How the Democratic Party Could Dominate American Politics

It’s not news to political scientists that in the United States today there is a strong correlation between wealth and political engagement. As this new survey from the Pew Research Center confirms, the more economically secure Americans are, the more likely they are to vote or to contact their elected officials. Yet, the political disengagement of the American working class has a strongly disproportionate impact on the Democratic Party.

The Pew study shows that Democrats lose potential working class votes in two ways. First, while the largest percentage of financially insecure Americans prefer Democrats to Republicans, they are also the least likely to vote. In other words, the party is failing to mobilize many of its existing supporters on election day. Second, the Pew study also shows that financial insecurity is strongly correlated with ideological incoherence. The least financially secure are the most likely to have no preference between political parties and are the most likely to have inconsistent ideological views. The U.S. Left is still failing to define a clear ideological space for the working class.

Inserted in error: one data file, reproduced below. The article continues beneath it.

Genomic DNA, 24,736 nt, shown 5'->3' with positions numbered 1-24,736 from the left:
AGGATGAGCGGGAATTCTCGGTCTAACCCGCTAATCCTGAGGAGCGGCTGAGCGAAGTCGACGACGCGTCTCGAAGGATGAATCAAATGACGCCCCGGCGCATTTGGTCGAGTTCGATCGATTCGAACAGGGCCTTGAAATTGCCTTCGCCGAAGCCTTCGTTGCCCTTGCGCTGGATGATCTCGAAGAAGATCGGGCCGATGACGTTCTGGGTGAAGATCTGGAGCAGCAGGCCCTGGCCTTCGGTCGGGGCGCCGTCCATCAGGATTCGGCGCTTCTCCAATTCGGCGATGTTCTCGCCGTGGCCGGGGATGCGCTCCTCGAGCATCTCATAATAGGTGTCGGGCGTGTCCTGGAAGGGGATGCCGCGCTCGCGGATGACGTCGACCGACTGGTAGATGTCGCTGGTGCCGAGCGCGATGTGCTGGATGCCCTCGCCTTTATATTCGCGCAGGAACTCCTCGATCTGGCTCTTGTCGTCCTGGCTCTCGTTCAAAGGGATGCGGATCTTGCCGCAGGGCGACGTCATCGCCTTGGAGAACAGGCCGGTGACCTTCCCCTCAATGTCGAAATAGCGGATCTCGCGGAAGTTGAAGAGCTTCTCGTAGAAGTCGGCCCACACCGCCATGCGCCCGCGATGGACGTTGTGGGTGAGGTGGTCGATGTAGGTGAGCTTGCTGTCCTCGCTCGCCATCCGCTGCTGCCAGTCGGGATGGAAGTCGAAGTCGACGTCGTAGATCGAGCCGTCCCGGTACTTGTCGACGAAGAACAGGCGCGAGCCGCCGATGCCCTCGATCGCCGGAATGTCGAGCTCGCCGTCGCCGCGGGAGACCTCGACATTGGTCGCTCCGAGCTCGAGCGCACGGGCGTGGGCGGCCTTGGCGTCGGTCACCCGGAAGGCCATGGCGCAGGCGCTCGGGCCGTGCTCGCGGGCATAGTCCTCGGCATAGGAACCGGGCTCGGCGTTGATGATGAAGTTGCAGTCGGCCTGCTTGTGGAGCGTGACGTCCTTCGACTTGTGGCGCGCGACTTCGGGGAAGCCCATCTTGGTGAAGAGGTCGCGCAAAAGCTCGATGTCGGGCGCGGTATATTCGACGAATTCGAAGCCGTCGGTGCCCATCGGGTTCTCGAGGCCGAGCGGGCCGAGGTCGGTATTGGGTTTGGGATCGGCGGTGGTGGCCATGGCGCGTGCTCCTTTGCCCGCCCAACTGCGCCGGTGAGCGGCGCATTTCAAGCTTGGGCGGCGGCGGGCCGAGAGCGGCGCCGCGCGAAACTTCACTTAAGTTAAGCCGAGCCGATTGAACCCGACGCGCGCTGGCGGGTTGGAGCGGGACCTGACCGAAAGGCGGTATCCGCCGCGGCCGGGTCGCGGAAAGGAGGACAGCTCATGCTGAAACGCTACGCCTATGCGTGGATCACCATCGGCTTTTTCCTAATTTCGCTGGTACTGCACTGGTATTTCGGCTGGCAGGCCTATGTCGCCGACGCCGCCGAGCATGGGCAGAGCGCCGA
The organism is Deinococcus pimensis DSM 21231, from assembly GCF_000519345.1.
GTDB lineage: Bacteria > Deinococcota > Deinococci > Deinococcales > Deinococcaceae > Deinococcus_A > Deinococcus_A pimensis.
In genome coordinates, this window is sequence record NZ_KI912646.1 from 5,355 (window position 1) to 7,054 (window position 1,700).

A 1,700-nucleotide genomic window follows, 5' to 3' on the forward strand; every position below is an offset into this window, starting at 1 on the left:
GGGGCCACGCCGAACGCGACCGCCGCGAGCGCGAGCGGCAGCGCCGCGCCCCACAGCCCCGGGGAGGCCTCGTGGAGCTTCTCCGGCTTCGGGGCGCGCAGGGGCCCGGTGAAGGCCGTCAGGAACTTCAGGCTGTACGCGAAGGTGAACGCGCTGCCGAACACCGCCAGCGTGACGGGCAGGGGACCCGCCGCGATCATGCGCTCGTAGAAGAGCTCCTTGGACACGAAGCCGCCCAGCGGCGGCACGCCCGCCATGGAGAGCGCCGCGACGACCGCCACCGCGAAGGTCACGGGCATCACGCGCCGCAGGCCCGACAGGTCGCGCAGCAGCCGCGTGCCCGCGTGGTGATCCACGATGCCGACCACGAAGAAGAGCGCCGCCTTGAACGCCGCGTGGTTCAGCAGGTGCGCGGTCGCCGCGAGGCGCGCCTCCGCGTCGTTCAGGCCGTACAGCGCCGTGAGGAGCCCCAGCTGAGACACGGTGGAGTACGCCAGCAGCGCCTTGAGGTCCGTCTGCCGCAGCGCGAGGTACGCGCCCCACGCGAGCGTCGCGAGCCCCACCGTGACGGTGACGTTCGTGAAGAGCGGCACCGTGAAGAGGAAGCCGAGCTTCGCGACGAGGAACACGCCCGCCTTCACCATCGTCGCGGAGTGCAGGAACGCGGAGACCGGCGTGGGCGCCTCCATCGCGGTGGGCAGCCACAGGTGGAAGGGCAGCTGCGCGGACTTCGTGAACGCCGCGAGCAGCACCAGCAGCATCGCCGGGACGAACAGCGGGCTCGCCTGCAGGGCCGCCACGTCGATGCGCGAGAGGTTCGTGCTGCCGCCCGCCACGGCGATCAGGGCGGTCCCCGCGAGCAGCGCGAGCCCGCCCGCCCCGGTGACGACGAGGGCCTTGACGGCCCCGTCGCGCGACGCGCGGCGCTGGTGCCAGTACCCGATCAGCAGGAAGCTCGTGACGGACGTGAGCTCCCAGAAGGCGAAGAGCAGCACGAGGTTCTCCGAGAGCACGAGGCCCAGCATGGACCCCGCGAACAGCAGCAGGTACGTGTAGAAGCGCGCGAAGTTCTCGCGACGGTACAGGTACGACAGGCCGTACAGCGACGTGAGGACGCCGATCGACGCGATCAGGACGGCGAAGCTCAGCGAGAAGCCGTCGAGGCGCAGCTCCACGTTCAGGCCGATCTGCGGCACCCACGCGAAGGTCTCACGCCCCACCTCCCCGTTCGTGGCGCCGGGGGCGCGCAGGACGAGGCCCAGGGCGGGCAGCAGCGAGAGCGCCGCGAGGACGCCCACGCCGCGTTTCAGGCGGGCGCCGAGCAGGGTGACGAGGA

The Democratic Party could dominate American politics – but only by transforming itself into a working class party devoted to mobilizing those most impacted by the past three decades of increasing economic inequality.

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